Table 1

Pre-Clinical Manipulation of Myeloid Cells after Experimental Spinal Cord Injury

Putative Target

Approach

Outcome [Reference No.]

Monocytes/macrophages

Post-injury (intravenous) injections of clodronate liposomes

Reduced macrophages/microglia in the spinal cord; improved axon and myelin sparing; increased segmental axonal sprouting; improved gross locomotor function [65]

Clodronate liposomes + rolipram

Additive neuroprotection and improvements in spontaneous neurological recovery [64]

Colchicine + chloroquine

Attenuated intraspinal inflammation; neuroprotection with improved motor and bladder function [98, 99]

Intraperitoneal silica dust

Delayed secondary loss of function (guinea pig SCI model); reduced demyelination and hypervascularity [97, 98]

Microglia (+ macrophages)

Minocycline

Reduced lesion size; axonal sparing; functional improvement [96]

Neutrophils

Activated protein C (APC)

Inhibited neutrophil activation in model of ischemic SCI; attenuated petechial hemorrhage and neurological deficits [49]

Inject nitrogen mustard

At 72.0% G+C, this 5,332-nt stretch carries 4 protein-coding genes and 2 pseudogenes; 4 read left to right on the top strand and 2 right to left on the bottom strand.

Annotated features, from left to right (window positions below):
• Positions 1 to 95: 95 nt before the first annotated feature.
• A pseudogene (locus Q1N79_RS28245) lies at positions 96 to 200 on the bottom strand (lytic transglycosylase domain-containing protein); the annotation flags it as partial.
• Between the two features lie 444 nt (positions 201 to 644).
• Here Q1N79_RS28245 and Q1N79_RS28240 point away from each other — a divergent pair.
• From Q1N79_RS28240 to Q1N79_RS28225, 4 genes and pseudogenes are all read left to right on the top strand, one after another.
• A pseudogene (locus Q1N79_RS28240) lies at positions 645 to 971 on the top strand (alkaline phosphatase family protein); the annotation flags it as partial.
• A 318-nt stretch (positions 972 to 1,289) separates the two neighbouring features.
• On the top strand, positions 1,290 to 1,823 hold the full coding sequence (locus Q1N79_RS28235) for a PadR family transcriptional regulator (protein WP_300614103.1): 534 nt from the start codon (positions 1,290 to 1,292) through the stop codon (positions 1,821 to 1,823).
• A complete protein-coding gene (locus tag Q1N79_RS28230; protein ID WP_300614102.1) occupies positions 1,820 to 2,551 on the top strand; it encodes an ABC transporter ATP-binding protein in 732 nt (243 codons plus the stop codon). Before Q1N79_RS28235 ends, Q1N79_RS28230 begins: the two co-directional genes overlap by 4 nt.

Decreased intraspinal neutrophils; improved recovery of motor function [100, 101]

Macrophages/microglia and neutrophils

Anti-CD11d antibodies

Improved recovery of motor, sensory and autonomic functions; neuroprotection; reduced oxidative stress, intraspinal leukocyte accumulation and proinflammatory cytokine expression [92, 93, 94, 95, 105]

Lesion environment; cytokine milieu

Anti-IL-6 receptor antibodies

Reduced monocyte-derived macrophages in spinal cord; enhanced microglial response to SCI; improved recovery of function [44, 52]

Inhibit leukotriene B4 (LTB4)

Reduced intraspinal leukocytes and inflammatory cytokines; neuroprotection; improved functional recovery [44, 52]

Infusion of GM-CSF

Increased intraspinal BDNF; enhanced neural progenitor cell turnover; improved acute recovery of locomotor function [28, 110]

IL-10

Reduced intraspinal inflammation; neuroprotection; improved recovery of locomotor function [106, 107, 108]

BDNF = brain-derived neurotrophic factor; GM-CSF = granulocyte-macrophage colony stimulating factor; IL = interleukin; SCI = spinal cord injury.